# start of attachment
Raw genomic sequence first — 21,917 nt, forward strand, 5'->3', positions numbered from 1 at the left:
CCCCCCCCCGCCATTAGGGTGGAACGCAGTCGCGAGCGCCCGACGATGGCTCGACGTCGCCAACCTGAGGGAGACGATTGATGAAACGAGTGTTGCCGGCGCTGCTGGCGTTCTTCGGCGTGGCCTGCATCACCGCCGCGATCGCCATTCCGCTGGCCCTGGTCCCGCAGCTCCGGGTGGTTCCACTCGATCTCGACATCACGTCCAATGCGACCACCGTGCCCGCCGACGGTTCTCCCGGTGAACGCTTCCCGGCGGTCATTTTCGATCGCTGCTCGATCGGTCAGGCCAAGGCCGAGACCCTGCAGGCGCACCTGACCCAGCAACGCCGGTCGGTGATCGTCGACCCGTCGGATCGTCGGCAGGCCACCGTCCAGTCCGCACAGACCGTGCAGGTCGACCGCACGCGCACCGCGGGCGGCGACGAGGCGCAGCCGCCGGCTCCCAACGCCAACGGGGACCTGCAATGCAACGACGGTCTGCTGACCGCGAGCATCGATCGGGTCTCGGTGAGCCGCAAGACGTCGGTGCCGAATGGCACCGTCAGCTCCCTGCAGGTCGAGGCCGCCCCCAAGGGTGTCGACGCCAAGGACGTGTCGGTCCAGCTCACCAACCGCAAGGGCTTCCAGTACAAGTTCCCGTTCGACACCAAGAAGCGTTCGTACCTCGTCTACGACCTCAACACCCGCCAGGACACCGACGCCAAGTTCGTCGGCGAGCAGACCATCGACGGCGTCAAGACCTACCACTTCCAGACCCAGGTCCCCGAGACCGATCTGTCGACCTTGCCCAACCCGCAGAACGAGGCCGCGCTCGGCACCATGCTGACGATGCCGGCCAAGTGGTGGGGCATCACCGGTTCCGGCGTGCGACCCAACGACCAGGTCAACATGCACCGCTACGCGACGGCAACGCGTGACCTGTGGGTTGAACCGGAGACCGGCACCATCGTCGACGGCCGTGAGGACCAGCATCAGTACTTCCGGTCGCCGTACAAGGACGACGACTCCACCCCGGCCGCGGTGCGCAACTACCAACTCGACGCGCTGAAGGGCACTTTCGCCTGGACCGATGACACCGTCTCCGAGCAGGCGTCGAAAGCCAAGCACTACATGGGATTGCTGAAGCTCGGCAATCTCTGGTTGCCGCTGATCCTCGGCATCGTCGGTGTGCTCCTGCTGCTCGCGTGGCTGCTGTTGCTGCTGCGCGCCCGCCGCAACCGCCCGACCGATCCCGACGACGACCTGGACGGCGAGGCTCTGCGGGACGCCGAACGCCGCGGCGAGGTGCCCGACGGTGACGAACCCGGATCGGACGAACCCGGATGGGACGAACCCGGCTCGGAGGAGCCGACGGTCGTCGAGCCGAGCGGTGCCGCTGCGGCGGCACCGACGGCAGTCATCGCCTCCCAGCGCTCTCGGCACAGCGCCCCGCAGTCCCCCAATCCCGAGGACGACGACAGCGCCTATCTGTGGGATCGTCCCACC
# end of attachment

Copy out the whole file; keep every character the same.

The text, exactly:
Raw genomic sequence first — 21,917 nt, forward strand, 5'->3', positions numbered from 1 at the left:
CCCCCCCCCGCCATTAGGGTGGAACGCAGTCGCGAGCGCCCGACGATGGCTCGACGTCGCCAACCTGAGGGAGACGATTGATGAAACGAGTGTTGCCGGCGCTGCTGGCGTTCTTCGGCGTGGCCTGCATCACCGCCGCGATCGCCATTCCGCTGGCCCTGGTCCCGCAGCTCCGGGTGGTTCCACTCGATCTCGACATCACGTCCAATGCGACCACCGTGCCCGCCGACGGTTCTCCCGGTGAACGCTTCCCGGCGGTCATTTTCGATCGCTGCTCGATCGGTCAGGCCAAGGCCGAGACCCTGCAGGCGCACCTGACCCAGCAACGCCGGTCGGTGATCGTCGACCCGTCGGATCGTCGGCAGGCCACCGTCCAGTCCGCACAGACCGTGCAGGTCGACCGCACGCGCACCGCGGGCGGCGACGAGGCGCAGCCGCCGGCTCCCAACGCCAACGGGGACCTGCAATGCAACGACGGTCTGCTGACCGCGAGCATCGATCGGGTCTCGGTGAGCCGCAAGACGTCGGTGCCGAATGGCACCGTCAGCTCCCTGCAGGTCGAGGCCGCCCCCAAGGGTGTCGACGCCAAGGACGTGTCGGTCCAGCTCACCAACCGCAAGGGCTTCCAGTACAAGTTCCCGTTCGACACCAAGAAGCGTTCGTACCTCGTCTACGACCTCAACACCCGCCAGGACACCGACGCCAAGTTCGTCGGCGAGCAGACCATCGACGGCGTCAAGACCTACCACTTCCAGACCCAGGTCCCCGAGACCGATCTGTCGACCTTGCCCAACCCGCAGAACGAGGCCGCGCTCGGCACCATGCTGACGATGCCGGCCAAGTGGTGGGGCATCACCGGTTCCGGCGTGCGACCCAACGACCAGGTCAACATGCACCGCTACGCGACGGCAACGCGTGACCTGTGGGTTGAACCGGAGACCGGCACCATCGTCGACGGCCGTGAGGACCAGCATCAGTACTTCCGGTCGCCGTACAAGGACGACGACTCCACCCCGGCCGCGGTGCGCAACTACCAACTCGACGCGCTGAAGGGCACTTTCGCCTGGACCGATGACACCGTCTCCGAGCAGGCGTCGAAAGCCAAGCACTACATGGGATTGCTGAAGCTCGGCAATCTCTGGTTGCCGCTGATCCTCGGCATCGTCGGTGTGCTCCTGCTGCTCGCGTGGCTGCTGTTGCTGCTGCGCGCCCGCCGCAACCGCCCGACCGATCCCGACGACGACCTGGACGGCGAGGCTCTGCGGGACGCCGAACGCCGCGGCGAGGTGCCCGACGGTGACGAACCCGGATCGGACGAACCCGGATGGGACGAACCCGGCTCGGAGGAGCCGACGGTCGTCGAGCCGAGCGGTGCCGCTGCGGCGGCACCGACGGCAGTCATCGCCTCCCAGCGCTCTCGGCACAGCGCCCCGCAGTCCCCCAATCCCGAGGACGACGACAGCGCCTATCTGTGGGATCGTCCCACC